On Saturday at the AJ Bell stadium in Manchester, Ireland will contest a first ever Under-20 World Championship final when they take on tournament hosts, England.
It's been a remarkable run for Nigel Carolan's charges during which they have beaten the Six Nations and Grand Slam champions, Wales (26-25), the reigning world champions, New Zealand (33-24), Georgia (35-7) and on Monday evening Argentina, conquerors of France and South Africa, 37-7.
Indeed this Irish squad have won their last seven matches on the bounce. Since losing the opening two Under-20 Six Nations Championship to Wales and France, Ireland then won their remaining the fixtures in the tournament including a 26-20 victory over England at Kingston Park in Newcastle.
On Saturday Ireland will contest a third age-grade World Cup final. In 1998 a squad coached by Declan Kidney and captained by Shane Moore, won the Under-19 World Championship final when beating France 18-0 in Toulouse, while in 2004, coach, Mark McDermott's charges were beaten by New Zealand 47-19 in the Under-21 World Cup final in Glasgow.
The latter competition was a forerunner of the tournament final they’ll contest on Saturday in Manchester. The IRB as it was then - now World Rugby - decided to change the age bracket from Under-21 to Under-20 nine years ago.
Ireland's best performance heretofore was when they reached a semi-final under Mike Ruddock in 2014, eventually finishing fourth in what was called the IRB Junior World Championship.
The focal point for Ireland on Saturday is to win as a collective but invariably there will be a certain amount of conjecture as to how many players from this talented squad will go on and play senior international rugby.
An obvious reference point would be to examine the two Irish squads that reached the aforementioned World Cup finals. In 1998 Ireland beat the USA 47-13, drew with South Africa 17-17 before losing a penalty shoot-out only to be restored to the tournament when it was discovered that the Junior ‘Boks have used an ineligible player to take one of the kicks.
They beat Argentina 18-3 in the semi-finals before stunning tournament hosts, France18-0 in the final. That Irish squad contained future Ireland and Lions captain Brian O’Driscoll, who went to become his country’s record try scorer and most capped player.
Outhalf Paddy Wallace would play 30-tests for Ireland at senior level and was part of Ireland's 2009 Grand Slam winning squad, coincidentally under Kidney's coach baton. His halfback partner from the World Cup win, Kieran Campbell, won three Irish caps in 2005.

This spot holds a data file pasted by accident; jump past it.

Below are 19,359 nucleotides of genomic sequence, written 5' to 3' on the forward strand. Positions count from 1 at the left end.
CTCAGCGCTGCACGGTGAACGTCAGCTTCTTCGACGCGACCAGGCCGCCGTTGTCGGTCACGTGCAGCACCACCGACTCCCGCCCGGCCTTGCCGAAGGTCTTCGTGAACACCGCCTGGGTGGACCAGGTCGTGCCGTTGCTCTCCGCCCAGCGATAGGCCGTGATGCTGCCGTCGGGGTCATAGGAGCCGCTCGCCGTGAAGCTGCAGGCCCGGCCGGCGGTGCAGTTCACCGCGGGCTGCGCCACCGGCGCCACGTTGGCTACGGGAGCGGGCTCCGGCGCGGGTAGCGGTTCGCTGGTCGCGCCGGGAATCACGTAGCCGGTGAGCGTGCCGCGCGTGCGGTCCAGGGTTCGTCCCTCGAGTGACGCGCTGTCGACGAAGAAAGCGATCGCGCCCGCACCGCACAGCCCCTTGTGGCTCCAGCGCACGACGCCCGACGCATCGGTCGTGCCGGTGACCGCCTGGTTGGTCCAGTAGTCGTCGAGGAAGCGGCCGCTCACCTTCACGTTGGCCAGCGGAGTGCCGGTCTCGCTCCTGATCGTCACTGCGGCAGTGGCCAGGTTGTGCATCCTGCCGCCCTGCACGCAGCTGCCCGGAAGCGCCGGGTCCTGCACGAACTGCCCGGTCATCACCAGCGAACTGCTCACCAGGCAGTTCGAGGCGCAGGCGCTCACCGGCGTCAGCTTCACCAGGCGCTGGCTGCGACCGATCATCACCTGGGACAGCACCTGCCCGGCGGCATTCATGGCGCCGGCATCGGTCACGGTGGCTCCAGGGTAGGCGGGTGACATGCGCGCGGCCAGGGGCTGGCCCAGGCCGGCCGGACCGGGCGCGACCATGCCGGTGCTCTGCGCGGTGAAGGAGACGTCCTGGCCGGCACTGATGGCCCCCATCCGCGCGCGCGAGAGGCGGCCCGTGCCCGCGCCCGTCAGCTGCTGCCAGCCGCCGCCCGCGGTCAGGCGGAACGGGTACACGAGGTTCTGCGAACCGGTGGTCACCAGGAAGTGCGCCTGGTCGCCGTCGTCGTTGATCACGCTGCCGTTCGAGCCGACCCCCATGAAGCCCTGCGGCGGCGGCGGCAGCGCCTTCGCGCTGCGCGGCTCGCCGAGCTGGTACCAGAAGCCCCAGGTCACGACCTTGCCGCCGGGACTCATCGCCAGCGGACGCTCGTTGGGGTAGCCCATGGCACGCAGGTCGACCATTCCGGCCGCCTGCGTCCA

The 1998 Irish U-19 squad would produce not alone a fourth international but another Lions test player in Donncha O'Callaghan. The Cork Constitution, Munster and current Worcester Warriors secondrow won 94 caps for his country.
Moore played for an Ireland Development XV against Argentina in 2002 while hooker Adrian Flavin won caps for Ireland A; others would win provincial representation.
The class of 2004 under the captaincy of David Gannon managed to go one better in producing three players selected to tour with the Lions in Jamie Heaslip, Tommy Bowe and Tomas O'Leary. The latter was selected to tour with the 2009 Lions to South Africa but broke his ankle while playing for Munster and was ruled out prior to departure.
Heaslip, twice a Lions' tourist in 2009 and 2013 with five test match appearances, started at number eight in the 2004 final and was shortlisted for U-21 world player of the year (future All Black Jerome Kaino won). He has captained Leinster and Ireland and to date has won 87 caps at senior level.
Bowe didn’t play in the final having been injured earlier in the tournament but he was twice toured with the Lions in 2009 and 2013, playing five tests and is on 67 caps for Ireland and counting. O’Leary, who was a member of Ireland’s Grand Slam winning team in 2009, made 24 appearances for Ireland between 2007 and 2012.
The team also contained recently retired tighthead prop Declan Fitzpatrick who would go on to win seven Irish caps from 2012-2013, thereby providing a certain symmetry as the Under-19 World Cup winning squad and the Under-21 beaten finalists, both offered four future senior internationals respectively.
The 2004 squad though also produced Gareth Steenson (Exeter Chiefs) and hooker Denis Fogarty (seven Ireland A caps) and contributed more players than the 19s who went on to play senior rugby at representative level, both provincially and abroad, in England, France and New Zealand.
So who will graduate from the class of 2016?